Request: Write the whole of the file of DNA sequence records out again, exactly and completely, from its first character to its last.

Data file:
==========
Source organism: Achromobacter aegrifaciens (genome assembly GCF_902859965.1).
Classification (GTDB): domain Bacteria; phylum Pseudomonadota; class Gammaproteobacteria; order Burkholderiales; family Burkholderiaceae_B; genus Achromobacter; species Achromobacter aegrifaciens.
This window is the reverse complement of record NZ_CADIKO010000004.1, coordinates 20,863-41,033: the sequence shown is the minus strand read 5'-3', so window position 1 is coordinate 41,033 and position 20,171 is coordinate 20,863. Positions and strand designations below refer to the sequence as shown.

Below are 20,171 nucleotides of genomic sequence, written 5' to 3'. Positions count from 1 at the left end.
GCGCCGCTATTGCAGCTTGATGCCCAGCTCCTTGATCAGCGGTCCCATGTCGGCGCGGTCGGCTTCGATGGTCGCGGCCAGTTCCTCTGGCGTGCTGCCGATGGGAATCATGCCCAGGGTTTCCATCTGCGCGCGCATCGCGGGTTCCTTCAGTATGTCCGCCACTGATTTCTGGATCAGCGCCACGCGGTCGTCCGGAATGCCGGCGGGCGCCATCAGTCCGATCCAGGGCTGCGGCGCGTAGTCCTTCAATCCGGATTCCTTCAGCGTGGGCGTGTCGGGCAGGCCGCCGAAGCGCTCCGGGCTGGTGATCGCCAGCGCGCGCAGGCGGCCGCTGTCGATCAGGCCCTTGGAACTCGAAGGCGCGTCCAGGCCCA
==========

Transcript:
Source organism: Achromobacter aegrifaciens (genome assembly GCF_902859965.1).
Classification (GTDB): domain Bacteria; phylum Pseudomonadota; class Gammaproteobacteria; order Burkholderiales; family Burkholderiaceae_B; genus Achromobacter; species Achromobacter aegrifaciens.
This window is the reverse complement of record NZ_CADIKO010000004.1, coordinates 20,863-41,033: the sequence shown is the minus strand read 5'-3', so window position 1 is coordinate 41,033 and position 20,171 is coordinate 20,863. Positions and strand designations below refer to the sequence as shown.

Below are 20,171 nucleotides of genomic sequence, written 5' to 3'. Positions count from 1 at the left end.
GCGCCGCTATTGCAGCTTGATGCCCAGCTCCTTGATCAGCGGTCCCATGTCGGCGCGGTCGGCTTCGATGGTCGCGGCCAGTTCCTCTGGCGTGCTGCCGATGGGAATCATGCCCAGGGTTTCCATCTGCGCGCGCATCGCGGGTTCCTTCAGTATGTCCGCCACTGATTTCTGGATCAGCGCCACGCGGTCGTCCGGAATGCCGGCGGGCGCCATCAGTCCGATCCAGGGCTGCGGCGCGTAGTCCTTCAATCCGGATTCCTTCAGCGTGGGCGTGTCGGGCAGGCCGCCGAAGCGCTCCGGGCTGGTGATCGCCAGCGCGCGCAGGCGGCCGCTGTCGATCAGGCCCTTGGAACTCGAAGGCGCGTCCAGGCCCA